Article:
The technical platforms used by libraries must manage patron records consistent with policies and practices that apply to privacy and security. Beyond patron records, the transactions related to services performed for patrons also convey private information. A checkout transaction links an item of content to a specific patron. Therefore, it must be securely handled to ensure the privacy of a patron's reading history. To satisfy this concern, most ILSs have features to protect past borrowing activity. They clear completed circulation transactions to prevent accidental exposure or to limit the data that might be available in response to a court order.
And yet, this obliteration of circulation transaction data also limits opportunities for personalization. For example, patrons might want to view all of the items they previously checked out. Library discovery services should be able to make recommendations based on items previously searched or borrowed. Even these basic personalized features become impossible to provide in a system that takes a very aggressive approach to removing data related to patron activity. Retaining anonymized data that might contain demographic or other categories that characterize the patron--while removing patron-specific data--can provide statistical data, but not necessarily support personalized patron interactions. Some systems give patrons an option to collect and retain personal information.
Exposure via Internet Transmission
While the internal management of patron data and transactions tends to dominate conversations regarding patron privacy, an area of even greater concern is the vulnerability of sensitive information as it traverses the internet. Any information provided via the web as unencrypted text can easily be intercepted along the way. Freely available utilities are widely used that can capture traffic on Wi-Fi or Ethernet networks. Given that reality, specific interactions considered sensitive are generally encrypted. It's certainly expected that any transaction involving a credit card or other financial transaction would be encrypted. Likewise, login sequences must be encrypted to prevent the capture of user names and passwords.
Most of us know to check whether a site is encrypted when we enter a credit card payment. The page must be delivered using https:// instead of http://. This means that it will be encrypted along the full path between the web browser and the provider's server. Even with sophisticated equipment, no one along the way would be able to decipher any sensitive data. In addition to checking whether the page is encrypted, you can view the digital certificate to ensure the identity of the organization delivering the service. Keep in mind that the SSL (Secure Sockets Layer) protocol previously used to encrypt webpage delivery is not considered obsolete, but it is vulnerable and has been replaced by TLS (Transport Layer Security). Most browsers will now issue a warning if the site continues to rely on an obsolete security protocol.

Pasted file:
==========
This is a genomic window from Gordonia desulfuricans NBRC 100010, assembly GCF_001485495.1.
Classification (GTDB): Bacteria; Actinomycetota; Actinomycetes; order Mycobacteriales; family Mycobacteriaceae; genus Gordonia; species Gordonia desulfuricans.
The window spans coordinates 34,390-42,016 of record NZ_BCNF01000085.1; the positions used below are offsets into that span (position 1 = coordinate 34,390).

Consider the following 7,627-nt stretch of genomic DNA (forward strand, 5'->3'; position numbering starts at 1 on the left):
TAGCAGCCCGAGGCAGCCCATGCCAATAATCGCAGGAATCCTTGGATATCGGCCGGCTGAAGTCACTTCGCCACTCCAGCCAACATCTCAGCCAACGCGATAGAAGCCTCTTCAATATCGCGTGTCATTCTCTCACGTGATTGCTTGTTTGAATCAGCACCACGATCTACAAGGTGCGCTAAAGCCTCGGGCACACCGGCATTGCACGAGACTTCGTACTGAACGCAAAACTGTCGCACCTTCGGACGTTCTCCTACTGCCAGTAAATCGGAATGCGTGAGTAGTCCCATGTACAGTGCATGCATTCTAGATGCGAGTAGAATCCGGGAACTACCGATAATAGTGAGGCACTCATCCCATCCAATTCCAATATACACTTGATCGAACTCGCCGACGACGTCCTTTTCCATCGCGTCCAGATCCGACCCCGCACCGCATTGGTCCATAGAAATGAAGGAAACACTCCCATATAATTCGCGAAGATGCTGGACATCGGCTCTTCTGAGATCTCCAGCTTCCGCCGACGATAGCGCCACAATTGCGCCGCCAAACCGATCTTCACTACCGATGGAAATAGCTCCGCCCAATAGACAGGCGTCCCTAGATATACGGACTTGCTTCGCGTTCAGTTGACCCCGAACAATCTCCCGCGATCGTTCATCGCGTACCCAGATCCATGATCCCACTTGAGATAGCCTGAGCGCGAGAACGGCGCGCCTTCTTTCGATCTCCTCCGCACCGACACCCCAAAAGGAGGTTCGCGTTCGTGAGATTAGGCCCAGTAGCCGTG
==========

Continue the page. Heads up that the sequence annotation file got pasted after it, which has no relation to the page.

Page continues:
Recently, I conducted a small study of how the major online catalogs and discovery interfaces handle security and encryption. The majority of these products operate mostly through the delivery of pages in clear text. Almost all give the option of encrypting only those pages related to patron sign-on, display of account details, and ecommerce transactions. However, general search activity is usually conducted in the clear. After all, the bibliographic information involved in these sessions falls into the category of information expected to be widely disseminated.
Conversely, these search sessions reveal quite sensitive information. Anyone capturing the session would be able to derive the search performed, results presented, and items selected for viewing. It is also not difficult to identify the person involved via the IP address of the network or the MAC address of her device, tying it to a specific place through geolocation data. Names and addresses might also be captured from other unencrypted pages viewed outside of the library catalog session. Even though the library might go to great lengths to protect circulation-related transactions regarding physical books from the remote possibility of legal requests or malicious hacking, data of equal or greater sensitivity is exposed continuously via unencrypted user sessions. These unencrypted sessions are tantamount to allowing strangers to look over the shoulder of a patron using a computer in the library to search the catalog or other content resources.
Encryption Strengthens Privacy
The response to this unintended exposure is obvious. Libraries should insist that these sessions be continuously encrypted. Rather than selectively securing pages related to login and patron detail display, encrypting the entire session would represent a giant leap in advancing patron privacy. Facebook began encrypting its full site in January 2011. This additional privacy can be accomplished with minimal cost. At one time, the computing power associated with the encryption of webpage delivery was considerable and applied to only the most sensitive pages or transactions.
Today, the additional computing power needed to encrypt pages is negligible and is supported in all web servers. The cost comes primarily in the purchase and renewal fees associated with a digital certificate and the time involved to install the certificate and configure the server. Online catalog and database providers may need to perform some development tasks to support the transition to fully encrypted patron sessions. While these tasks are not trivial, they are also not exceedingly difficult. I would anticipate the most challenging scenarios involve the online catalog products that remain in use that are no longer actively developed by their vendors. For sites the library manages directly that involve patron-facing services, I would encourage implementing encryption when possible.
Encrypting the delivery of patron-oriented library services will represent important progress toward improving confidentiality and privacy. I'm relatively optimistic regarding progress on this front. Several discovery service or online catalog providers have recently made this change or plan to in the near future. This move, while definitely necessary, by no means represents a panacea for patron privacy. It closes an obvious hole, but many others remain.
Web technologies include quite an array of techniques for extracting data about individuals and their activities and interests, designed primarily to support commerce and advertising. These technologies present a challenge to libraries to ensure they don't intrude into our services in ways that compromise patron privacy. But they also provide opportunities to enrich the way our organizations deliver patron services, if we can master and control them to create a parallel ecosystem that supports library strategies and values.